financial reporting guide to ifrs 15 - rsm global updates... ifrs 15 addresses revenue from...
Click here to load reader
Post on 04-Jan-2020
Embed Size (px)
FINANCIAL REPORTING GUIDE TO IFRS 15 Revenue from contracts with customers
Section 1 Applying the changes in IFRS 15 6
Step 1: Identify the contract(s) with a customer 6
Step 2: Identify the performance obligations in the contract 7
Step 3: Determine the transaction price 8
Step 4: Allocate the transaction price to the performance obligations in the contract 8
Step 5: Recognise revenue when (or as) the entity satisfies a performance obligation 9
Section 2 What disclosures are required? 10
Section 3 Transition decisions 12
Section 4 Dealing with areas of judgement 16
Secton 5 Clarifying amendments made April 2016 20
Identifying performance obligations 20
Principal vs agent considerations 22
How can RSM help?
In May 2014, the International Accounting Standards Board (IASB) published IFRS 15 which replaces IAS 18 Revenue, IAS 11 Construction Contracts and their associated Interpretations.
Developed in conjunction with the US GAAP standard Topic 606, IFRS 15 seeks to remove inconsistencies and weaknesses in previous revenue requirements, provide a more robust framework and improve comparability of revenue recognition practices across entities, industries, jurisdictions and capital markets. It is intended to provide more useful information to users of financial statements through improved disclosure requirements and to simplify the preparation of financial statements by reducing the number of separate documents to which an entity must refer.
under IFRS 15 (and looks at some of the practical implications), the two transition methods (together with their comparative advantages and disadvantages) and available practical expedients. In addition, it includes a detailed look at the disclosures that will need to be provided under the new standard.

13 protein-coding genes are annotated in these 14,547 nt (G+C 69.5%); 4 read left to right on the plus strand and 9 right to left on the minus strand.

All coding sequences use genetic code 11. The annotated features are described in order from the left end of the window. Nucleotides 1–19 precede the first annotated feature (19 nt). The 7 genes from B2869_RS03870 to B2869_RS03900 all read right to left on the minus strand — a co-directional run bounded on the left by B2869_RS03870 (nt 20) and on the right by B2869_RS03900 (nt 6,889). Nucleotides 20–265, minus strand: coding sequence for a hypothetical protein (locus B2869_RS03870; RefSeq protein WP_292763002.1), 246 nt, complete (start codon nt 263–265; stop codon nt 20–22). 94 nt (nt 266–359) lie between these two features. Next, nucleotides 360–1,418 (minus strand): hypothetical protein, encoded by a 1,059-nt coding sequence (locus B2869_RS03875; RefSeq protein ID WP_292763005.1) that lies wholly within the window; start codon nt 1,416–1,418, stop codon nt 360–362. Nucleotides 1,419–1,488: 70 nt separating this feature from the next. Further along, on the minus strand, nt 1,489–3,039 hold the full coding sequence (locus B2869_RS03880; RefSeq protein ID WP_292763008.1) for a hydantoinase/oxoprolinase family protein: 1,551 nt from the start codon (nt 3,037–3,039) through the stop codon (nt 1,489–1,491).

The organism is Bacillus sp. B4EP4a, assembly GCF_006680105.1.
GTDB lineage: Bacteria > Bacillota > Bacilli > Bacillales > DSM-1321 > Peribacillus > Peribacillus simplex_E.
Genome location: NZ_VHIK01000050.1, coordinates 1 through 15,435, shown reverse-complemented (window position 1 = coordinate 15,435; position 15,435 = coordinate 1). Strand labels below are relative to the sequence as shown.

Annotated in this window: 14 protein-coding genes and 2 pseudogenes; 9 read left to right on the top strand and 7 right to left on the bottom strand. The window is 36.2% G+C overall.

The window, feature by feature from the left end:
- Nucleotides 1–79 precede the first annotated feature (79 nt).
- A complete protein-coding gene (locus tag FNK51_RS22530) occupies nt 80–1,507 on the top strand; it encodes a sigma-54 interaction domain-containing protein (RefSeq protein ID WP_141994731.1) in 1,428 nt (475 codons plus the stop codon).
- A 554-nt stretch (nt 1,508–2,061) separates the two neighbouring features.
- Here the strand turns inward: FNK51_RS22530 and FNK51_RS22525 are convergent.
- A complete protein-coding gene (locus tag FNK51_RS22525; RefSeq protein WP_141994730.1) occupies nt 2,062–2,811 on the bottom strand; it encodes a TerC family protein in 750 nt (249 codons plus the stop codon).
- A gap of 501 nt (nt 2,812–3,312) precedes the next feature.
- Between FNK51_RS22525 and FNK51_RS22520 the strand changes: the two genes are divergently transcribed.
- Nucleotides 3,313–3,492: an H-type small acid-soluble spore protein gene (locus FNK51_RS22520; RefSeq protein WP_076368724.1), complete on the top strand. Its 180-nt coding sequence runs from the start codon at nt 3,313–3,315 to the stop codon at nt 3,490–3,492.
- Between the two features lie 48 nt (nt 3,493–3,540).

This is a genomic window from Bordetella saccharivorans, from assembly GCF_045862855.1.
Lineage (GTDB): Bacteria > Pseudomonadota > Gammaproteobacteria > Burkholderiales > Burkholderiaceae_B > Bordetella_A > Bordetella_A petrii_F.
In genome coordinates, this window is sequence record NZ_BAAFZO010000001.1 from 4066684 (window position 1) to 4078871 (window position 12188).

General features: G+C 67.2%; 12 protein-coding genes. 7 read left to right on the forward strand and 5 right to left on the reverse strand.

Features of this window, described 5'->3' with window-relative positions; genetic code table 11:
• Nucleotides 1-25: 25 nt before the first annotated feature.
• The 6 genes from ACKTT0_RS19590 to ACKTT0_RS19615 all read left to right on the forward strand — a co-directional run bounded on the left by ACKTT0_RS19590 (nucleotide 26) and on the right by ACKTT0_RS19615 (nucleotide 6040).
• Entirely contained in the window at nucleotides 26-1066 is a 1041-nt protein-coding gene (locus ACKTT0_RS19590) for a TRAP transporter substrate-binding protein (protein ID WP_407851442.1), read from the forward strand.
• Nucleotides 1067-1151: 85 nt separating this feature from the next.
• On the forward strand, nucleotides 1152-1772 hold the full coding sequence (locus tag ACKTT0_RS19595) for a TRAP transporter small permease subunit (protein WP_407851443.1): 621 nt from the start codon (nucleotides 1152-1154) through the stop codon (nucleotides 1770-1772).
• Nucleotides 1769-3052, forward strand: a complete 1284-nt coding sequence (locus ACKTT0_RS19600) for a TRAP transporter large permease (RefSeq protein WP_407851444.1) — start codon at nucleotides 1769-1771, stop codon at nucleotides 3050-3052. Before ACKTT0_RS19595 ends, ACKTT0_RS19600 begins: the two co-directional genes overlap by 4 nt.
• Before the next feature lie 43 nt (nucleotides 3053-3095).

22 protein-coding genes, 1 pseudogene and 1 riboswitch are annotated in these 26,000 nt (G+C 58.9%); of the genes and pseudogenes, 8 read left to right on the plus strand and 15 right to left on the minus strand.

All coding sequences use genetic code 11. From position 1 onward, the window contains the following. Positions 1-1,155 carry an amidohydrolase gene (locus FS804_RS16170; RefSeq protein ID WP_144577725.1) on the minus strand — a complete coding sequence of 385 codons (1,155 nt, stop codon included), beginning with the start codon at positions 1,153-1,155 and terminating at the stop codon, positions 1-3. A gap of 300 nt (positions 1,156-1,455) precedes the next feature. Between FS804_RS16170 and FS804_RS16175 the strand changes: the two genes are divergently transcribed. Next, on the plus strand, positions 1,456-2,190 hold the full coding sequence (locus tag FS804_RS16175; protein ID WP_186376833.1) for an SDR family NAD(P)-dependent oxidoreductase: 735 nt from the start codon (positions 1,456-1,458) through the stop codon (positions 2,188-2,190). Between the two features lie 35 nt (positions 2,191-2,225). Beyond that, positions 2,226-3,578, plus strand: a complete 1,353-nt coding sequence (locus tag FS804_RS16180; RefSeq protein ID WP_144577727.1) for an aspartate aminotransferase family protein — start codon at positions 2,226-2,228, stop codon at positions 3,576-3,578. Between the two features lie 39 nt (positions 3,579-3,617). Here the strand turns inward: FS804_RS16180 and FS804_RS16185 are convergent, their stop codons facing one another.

clarify some of its requirements and provide additional transitional relief (see section 5).
When is it effective? IFRS 15 comes into effect for periods commencing on or after 1 January 2018 with early adoption of the main standard permitted as long as that fact is disclosed.
In a nutshell IFRS 15 sets out a single framework for revenue recognition. Its core principle is that an entity recognises revenue to depict the transfer of promised goods or services to customers in an amount that reflects the consideration to which the entity expects to be entitled in exchange for those goods or services. IFRS 15 sets out five key steps to follow in applying this core principle.
Additional guidance IFRS 15 also contains guidance on accounting for certain contract costs, payments to customers, and a cohesive set of disclosure requirements for revenue and associated contract balances.
How will it impact?
on the nature and terms of their customer contracts.
• Current contract terms (explicit and implicit) and business practices may need to be reconsidered in order to avoid unintended consequences.
• Estimates and judgements previously made in the absence of specific financial reporting guidance may need to be revised to comply with the specific guidance given by IFRS 15. For example: where it is necessary to allocate a transaction price between the goods/services it has promised to deliver (‘performance obligations’), an entity will need to consider whether its existing allocation method is consistent with the specific hierarchy of possible methods set out in IFRS 15.
• likely to affect entities which provide a bundle of goods and services, or provide licences, or for those for whom consideration receivable is variable in nature eg because of discounts, rebates and other price concessions, incentives and performance bonuses, penalties or other similar items.
• there is only one performance obligation, particularly for those involved in providing services. Entities will need to determine whether revenue should be recognised over time or at a point in time.
• Existing accounting software may need to be adapted or replaced to ensure it is capable of capturing data to deal with the new accounting requirements; particularly for use in making estimates or supporting the extensive disclosures.
Entities should carefully consider as soon as possible the impact of the available transitional options and practical expedients on reported profit, covenant arrangements, dividend policy, performance related remuneration and narrative reporting.
STEP 1 Identify the contract(s) with a customer
STEP 2 Identify the performance obligations in the contract